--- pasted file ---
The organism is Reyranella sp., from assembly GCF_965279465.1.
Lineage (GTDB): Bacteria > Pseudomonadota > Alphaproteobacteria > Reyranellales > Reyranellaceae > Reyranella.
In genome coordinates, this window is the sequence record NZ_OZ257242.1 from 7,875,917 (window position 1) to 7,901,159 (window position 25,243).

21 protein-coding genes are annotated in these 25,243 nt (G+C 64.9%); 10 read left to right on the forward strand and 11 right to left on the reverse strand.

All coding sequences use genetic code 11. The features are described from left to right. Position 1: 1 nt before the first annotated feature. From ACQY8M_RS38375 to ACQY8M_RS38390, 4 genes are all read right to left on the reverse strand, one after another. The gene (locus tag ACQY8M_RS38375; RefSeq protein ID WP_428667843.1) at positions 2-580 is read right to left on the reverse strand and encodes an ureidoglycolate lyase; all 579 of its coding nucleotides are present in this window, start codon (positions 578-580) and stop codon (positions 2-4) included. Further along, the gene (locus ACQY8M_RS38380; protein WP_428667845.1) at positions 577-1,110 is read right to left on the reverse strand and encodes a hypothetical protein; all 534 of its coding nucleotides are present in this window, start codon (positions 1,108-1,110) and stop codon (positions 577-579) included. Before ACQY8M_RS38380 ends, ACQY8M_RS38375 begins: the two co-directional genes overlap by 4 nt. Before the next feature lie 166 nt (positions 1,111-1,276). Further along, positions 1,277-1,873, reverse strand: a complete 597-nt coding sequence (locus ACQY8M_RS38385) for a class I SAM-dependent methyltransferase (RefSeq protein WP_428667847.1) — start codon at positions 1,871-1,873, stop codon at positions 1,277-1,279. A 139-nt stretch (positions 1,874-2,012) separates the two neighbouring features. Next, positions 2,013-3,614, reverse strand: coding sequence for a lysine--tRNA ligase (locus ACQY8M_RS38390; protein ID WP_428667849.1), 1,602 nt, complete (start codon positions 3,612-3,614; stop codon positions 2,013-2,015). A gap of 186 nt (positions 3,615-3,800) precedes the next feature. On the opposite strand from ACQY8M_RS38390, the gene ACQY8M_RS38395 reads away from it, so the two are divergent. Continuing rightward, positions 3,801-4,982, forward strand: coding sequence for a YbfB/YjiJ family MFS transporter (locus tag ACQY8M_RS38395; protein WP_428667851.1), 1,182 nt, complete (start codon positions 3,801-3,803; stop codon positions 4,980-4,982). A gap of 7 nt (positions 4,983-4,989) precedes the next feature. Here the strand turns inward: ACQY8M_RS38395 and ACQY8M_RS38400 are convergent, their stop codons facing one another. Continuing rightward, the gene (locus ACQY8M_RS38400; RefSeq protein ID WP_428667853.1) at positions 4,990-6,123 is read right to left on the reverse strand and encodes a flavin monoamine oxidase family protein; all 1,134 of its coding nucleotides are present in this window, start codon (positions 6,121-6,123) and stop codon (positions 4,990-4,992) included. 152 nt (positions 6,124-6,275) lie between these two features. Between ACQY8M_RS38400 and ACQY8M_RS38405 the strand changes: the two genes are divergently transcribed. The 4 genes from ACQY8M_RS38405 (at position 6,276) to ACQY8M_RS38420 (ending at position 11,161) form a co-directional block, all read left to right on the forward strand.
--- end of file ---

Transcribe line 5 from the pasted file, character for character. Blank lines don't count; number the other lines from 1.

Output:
All coding sequences use genetic code 11. The features are described from left to right. Position 1: 1 nt before the first annotated feature. From ACQY8M_RS38375 to ACQY8M_RS38390, 4 genes are all read right to left on the reverse strand, one after another. The gene (locus tag ACQY8M_RS38375; RefSeq protein ID WP_428667843.1) at positions 2-580 is read right to left on the reverse strand and encodes an ureidoglycolate lyase; all 579 of its coding nucleotides are present in this window, start codon (positions 578-580) and stop codon (positions 2-4) included. Further along, the gene (locus ACQY8M_RS38380; protein WP_428667845.1) at positions 577-1,110 is read right to left on the reverse strand and encodes a hypothetical protein; all 534 of its coding nucleotides are present in this window, start codon (positions 1,108-1,110) and stop codon (positions 577-579) included. Before ACQY8M_RS38380 ends, ACQY8M_RS38375 begins: the two co-directional genes overlap by 4 nt. Before the next feature lie 166 nt (positions 1,111-1,276). Further along, positions 1,277-1,873, reverse strand: a complete 597-nt coding sequence (locus ACQY8M_RS38385) for a class I SAM-dependent methyltransferase (RefSeq protein WP_428667847.1) — start codon at positions 1,871-1,873, stop codon at positions 1,277-1,279. A 139-nt stretch (positions 1,874-2,012) separates the two neighbouring features. Next, positions 2,013-3,614, reverse strand: coding sequence for a lysine--tRNA ligase (locus ACQY8M_RS38390; protein ID WP_428667849.1), 1,602 nt, complete (start codon positions 3,612-3,614; stop codon positions 2,013-2,015). A gap of 186 nt (positions 3,615-3,800) precedes the next feature. On the opposite strand from ACQY8M_RS38390, the gene ACQY8M_RS38395 reads away from it, so the two are divergent. Continuing rightward, positions 3,801-4,982, forward strand: coding sequence for a YbfB/YjiJ family MFS transporter (locus tag ACQY8M_RS38395; protein WP_428667851.1), 1,182 nt, complete (start codon positions 3,801-3,803; stop codon positions 4,980-4,982). A gap of 7 nt (positions 4,983-4,989) precedes the next feature. Here the strand turns inward: ACQY8M_RS38395 and ACQY8M_RS38400 are convergent, their stop codons facing one another. Continuing rightward, the gene (locus ACQY8M_RS38400; RefSeq protein ID WP_428667853.1) at positions 4,990-6,123 is read right to left on the reverse strand and encodes a flavin monoamine oxidase family protein; all 1,134 of its coding nucleotides are present in this window, start codon (positions 6,121-6,123) and stop codon (positions 4,990-4,992) included. 152 nt (positions 6,124-6,275) lie between these two features. Between ACQY8M_RS38400 and ACQY8M_RS38405 the strand changes: the two genes are divergently transcribed. The 4 genes from ACQY8M_RS38405 (at position 6,276) to ACQY8M_RS38420 (ending at position 11,161) form a co-directional block, all read left to right on the forward strand.